Calder Foundation

A Universe

Date 1934
Media
Iron pipe, wire, wood, string, and paint, with motor
Dimensions
40 1⁄2" × 30" × 29"
Collection
The Museum of Modern Art, New York; Gift of Abby Aldrich Rockefeller (by exchange)
Historical Photos  2
Related exhibitions  6
The Museum of Modern Art, New York (1943)

The Museum of Modern Art, New York. Alexander Calder: Sculptures and Constructions. 29 September 1943–16 January 1944.

Solo Exhibition
Solomon R. Guggenheim Museum, New York (1964)

Solomon R. Guggenheim Museum, New York. Alexander Calder: A Retrospective Exhibition. 6 November 1964–31 January 1965.

Solo Exhibition
Musée National d’Art Moderne, Paris (1965)

Musée National d’Art Moderne, Paris. Calder. 8 July–15 October 1965. Originated from the Solomon R. Guggenheim Museum, New York.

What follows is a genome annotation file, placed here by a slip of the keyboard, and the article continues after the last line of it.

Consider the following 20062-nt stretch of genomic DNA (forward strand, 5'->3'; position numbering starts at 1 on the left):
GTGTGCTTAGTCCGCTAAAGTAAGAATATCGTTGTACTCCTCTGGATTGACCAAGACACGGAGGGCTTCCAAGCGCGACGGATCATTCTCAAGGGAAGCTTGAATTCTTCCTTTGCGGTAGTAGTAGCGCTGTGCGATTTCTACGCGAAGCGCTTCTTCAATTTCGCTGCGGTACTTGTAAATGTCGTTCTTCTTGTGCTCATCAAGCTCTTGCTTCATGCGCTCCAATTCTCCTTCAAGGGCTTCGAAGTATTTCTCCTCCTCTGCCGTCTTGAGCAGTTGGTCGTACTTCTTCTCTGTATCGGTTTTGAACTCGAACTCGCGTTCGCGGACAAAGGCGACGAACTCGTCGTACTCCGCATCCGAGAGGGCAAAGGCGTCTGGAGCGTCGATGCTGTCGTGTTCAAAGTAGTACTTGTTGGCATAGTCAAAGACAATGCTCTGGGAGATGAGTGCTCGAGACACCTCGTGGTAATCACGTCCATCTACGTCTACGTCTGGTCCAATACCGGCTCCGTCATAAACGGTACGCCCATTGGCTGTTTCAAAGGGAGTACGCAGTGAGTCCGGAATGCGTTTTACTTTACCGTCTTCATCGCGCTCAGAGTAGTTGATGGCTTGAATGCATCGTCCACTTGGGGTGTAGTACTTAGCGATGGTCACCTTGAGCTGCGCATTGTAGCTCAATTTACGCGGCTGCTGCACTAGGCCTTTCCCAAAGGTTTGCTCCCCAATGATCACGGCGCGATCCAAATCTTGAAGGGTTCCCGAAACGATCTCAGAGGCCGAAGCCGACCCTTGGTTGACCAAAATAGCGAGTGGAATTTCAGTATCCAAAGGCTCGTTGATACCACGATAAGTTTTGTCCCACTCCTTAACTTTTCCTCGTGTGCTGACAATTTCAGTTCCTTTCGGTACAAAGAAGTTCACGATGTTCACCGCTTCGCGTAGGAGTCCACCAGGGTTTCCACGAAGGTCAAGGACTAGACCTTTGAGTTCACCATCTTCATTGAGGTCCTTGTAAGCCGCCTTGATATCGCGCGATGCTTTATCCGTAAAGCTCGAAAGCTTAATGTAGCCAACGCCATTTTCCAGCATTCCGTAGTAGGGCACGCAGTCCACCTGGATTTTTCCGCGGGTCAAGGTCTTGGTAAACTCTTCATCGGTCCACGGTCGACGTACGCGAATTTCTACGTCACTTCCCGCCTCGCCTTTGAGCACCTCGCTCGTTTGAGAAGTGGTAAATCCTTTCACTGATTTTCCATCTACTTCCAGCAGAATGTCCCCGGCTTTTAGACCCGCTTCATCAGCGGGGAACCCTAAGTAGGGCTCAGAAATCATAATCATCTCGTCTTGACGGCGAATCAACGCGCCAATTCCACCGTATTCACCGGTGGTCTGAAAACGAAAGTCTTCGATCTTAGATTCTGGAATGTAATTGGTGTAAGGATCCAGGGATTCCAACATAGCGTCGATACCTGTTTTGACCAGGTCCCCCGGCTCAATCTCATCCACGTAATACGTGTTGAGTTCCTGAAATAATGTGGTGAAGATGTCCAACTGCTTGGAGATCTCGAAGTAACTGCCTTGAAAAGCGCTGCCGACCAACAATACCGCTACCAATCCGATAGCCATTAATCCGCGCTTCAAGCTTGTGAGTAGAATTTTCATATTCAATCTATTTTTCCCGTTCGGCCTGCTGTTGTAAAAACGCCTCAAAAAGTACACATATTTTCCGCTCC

Solo Exhibition
Whitney Museum of American Art, New York (1976)

Whitney Museum of American Art, New York. Calder’s Universe. 14 October 1976–6 February 1977.

Solo Exhibition
National Gallery of Art, Washington, D.C. (1998)

National Gallery of Art, Washington, D.C. Alexander Calder: 1898–1976. 29 March–12 July 1998.

Solo Exhibition
Tate Modern, London (2015)

Tate Modern, London. Alexander Calder: Performing Sculpture. 11 November 2015–3 April 2016.

Solo Exhibition
Chronology  1
2 March–19 April 1936

“Cubism and Abstract Art” is presented by Alfred H. Barr, Jr., at the Museum of Modern Art, New York. Calder is represented by three works: Objet Volant, a large mobile commissioned to hang on the flagpole outside the museum, announcing the show; A Universe; and a mobile.

Works / Standing Mobile 249
Related Timeline
1930–1936 Shift to Abstraction

Following a visit in October of 1930 to Piet Mondrian’s studio, where he was impressed by the environmental installation, Calder made his first wholly abstract compositions and invented the kinetic sculpture now known as the mobile. Coined for these works by Marcel Duchamp in 1931, the word “mobile” refers to both “motion” and “motive” in French. He also created stationary abstract works that Jean Arp dubbed “stabiles.”